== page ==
Saturday, January 30, 2010

11. Some tear down photos

I am not going to go in to great detail on the tear down, but I will please the masses with photos of the process. Some of these will also be a glimpse into the general state in which I took ownership of the "KXproject".

A few people have seen these pics and grumbled in disgust, exclaiming how horrible the condition, yet, I thought it was in quite good shape. I guess I thought this way since most bikes I buy are already apart, or nearly, with assorted parts in boxes or missing. My very first bike had an unknown malady when my uncle passed it on to me twenty and some odd years ago. Before I could even think of riding, this engine gremlin needed to be dealt with. In the long run this was a good thing as it forced me to become knowledgeable in the workings of the internal combustion engine and all other motorcycle systems.

This was my very first bike. A 1972 XL 250 (Not this exact pictured one).

Now on with the show.

Just a view of the front, no the forks are not bent, only the fender has been readjusted.

Another view of the muck monster.

There could be an engine in there somewhere.

Seems like I will be a pro at sanding, stripping and cleaning. Check out the washer-bolt combo on the brake lever.

Notice (1) torn seat cover, (2) dented expansion chamber. I will be recovering the seat myself, the process will get an in depth report. I am also going to be ridding the pipe of dents, either by freezing or heat and compressed air, report and photos when the time comes.

The tank, which will be the only plastic retained, will be sanded and refinished.

Remember the dirty breather post.

Found: Gravel and dirt, call me if you lost any.

I truly wonder how much weight could have been saved with a wash.

It is a KIPS.

Absolutely disgusting.

Soon a few more of these gems shall be posted along with more project stories.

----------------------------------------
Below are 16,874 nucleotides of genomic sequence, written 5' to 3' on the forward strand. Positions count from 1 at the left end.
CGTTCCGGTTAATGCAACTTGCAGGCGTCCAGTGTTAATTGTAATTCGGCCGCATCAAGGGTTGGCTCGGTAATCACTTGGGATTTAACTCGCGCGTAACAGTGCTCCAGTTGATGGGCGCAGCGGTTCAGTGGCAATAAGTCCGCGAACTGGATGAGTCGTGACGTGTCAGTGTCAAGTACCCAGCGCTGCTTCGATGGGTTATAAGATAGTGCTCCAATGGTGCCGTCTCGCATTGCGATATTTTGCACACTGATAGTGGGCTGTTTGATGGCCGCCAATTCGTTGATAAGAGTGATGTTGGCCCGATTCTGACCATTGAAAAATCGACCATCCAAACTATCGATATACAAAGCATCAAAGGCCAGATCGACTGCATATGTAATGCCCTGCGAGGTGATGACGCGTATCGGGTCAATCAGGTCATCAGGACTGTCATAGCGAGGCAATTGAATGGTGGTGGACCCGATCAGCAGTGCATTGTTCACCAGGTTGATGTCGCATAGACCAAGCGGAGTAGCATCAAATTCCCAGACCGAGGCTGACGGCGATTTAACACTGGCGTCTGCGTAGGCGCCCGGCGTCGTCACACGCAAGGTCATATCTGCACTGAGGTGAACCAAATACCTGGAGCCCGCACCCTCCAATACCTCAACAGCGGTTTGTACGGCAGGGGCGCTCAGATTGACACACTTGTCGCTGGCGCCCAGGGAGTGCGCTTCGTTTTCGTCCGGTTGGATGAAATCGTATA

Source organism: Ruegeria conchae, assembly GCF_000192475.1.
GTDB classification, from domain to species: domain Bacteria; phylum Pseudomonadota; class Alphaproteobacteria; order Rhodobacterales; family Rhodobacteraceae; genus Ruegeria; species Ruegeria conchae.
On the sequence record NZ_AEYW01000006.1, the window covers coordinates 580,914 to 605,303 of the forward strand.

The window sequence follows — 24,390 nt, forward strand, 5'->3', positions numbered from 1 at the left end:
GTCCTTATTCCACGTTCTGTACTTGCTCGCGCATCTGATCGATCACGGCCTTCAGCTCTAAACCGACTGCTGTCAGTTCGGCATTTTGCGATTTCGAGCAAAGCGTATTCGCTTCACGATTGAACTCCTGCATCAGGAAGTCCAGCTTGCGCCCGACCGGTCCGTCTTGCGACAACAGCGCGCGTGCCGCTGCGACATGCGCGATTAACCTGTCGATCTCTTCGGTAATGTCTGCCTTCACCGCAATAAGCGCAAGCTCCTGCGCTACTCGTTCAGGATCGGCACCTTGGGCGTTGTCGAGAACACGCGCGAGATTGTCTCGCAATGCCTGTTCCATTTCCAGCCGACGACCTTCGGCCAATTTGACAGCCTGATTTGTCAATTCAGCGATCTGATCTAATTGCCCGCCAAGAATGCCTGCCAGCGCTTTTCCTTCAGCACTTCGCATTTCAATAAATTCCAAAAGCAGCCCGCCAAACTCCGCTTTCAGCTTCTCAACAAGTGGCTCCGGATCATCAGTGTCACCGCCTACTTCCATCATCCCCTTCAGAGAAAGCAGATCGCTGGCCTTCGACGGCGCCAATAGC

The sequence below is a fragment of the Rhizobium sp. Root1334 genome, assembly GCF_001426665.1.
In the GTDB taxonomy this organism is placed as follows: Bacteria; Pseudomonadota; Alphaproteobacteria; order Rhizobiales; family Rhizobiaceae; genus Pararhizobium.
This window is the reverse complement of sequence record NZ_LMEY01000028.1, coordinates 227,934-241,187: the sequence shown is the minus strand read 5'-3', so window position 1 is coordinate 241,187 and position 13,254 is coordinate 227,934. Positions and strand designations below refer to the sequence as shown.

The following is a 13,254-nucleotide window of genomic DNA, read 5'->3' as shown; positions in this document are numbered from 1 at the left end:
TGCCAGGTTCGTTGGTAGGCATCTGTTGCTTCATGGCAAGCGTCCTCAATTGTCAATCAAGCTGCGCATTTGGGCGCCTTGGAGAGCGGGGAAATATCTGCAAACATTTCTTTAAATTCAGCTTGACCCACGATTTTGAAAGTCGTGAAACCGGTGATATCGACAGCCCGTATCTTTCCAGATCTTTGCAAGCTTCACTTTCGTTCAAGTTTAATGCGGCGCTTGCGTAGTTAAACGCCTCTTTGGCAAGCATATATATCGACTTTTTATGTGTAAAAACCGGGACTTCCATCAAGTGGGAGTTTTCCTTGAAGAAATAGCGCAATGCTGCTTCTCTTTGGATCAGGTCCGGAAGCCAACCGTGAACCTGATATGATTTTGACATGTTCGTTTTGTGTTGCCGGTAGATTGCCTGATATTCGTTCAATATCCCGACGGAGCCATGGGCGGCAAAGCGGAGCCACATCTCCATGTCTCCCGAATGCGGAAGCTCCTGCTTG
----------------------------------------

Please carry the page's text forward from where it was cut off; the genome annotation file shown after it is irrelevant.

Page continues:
Monday, January 25, 2010

10. All shined up and no place to go.

It has been awhile since writing, mostly this stems from a lack of inspiration. Oh, I have been working on the bike, cleaning and refurbishing. I have plenty of time to work on the KX as I have now joined the ranks of the unemployed. But, as is the case, more time=less money, that is why I clean and refurbish. All those spicy goodies I was lusting after a month ago must now wait indefinitely for a new home at KXProject.

One of my latest clean ups, the front axle. It too, had the same disease as the rest of the 125, rust and 20 year old greasy oiled dirt lube. Obviously this is not an aesthetic I want to incorporate into the finished bike.

Scrub brush, check, paper towels, check, LA's Awesome one buck super cleaner, check, bathroom sink, check, drill with nylon rotary brush, check. Time to get dirty.

First, I ran a bit of hot water over the grimy axle, then a liberal spray of the LA cleaner. The directions state to let the cleaner soak for two minutes before scrubbing , so for those two minutes I just sat there and watched the process. I must say nothing happened, at least to the naked eye. Out came the scrub brush and I began to lather up. Drippy, dirty, black oil grease slopped all over the bathroom sink and vanity, good thing it is a dark brown counter top. A few minutes with the brush, a rinse and dry, viola, clean.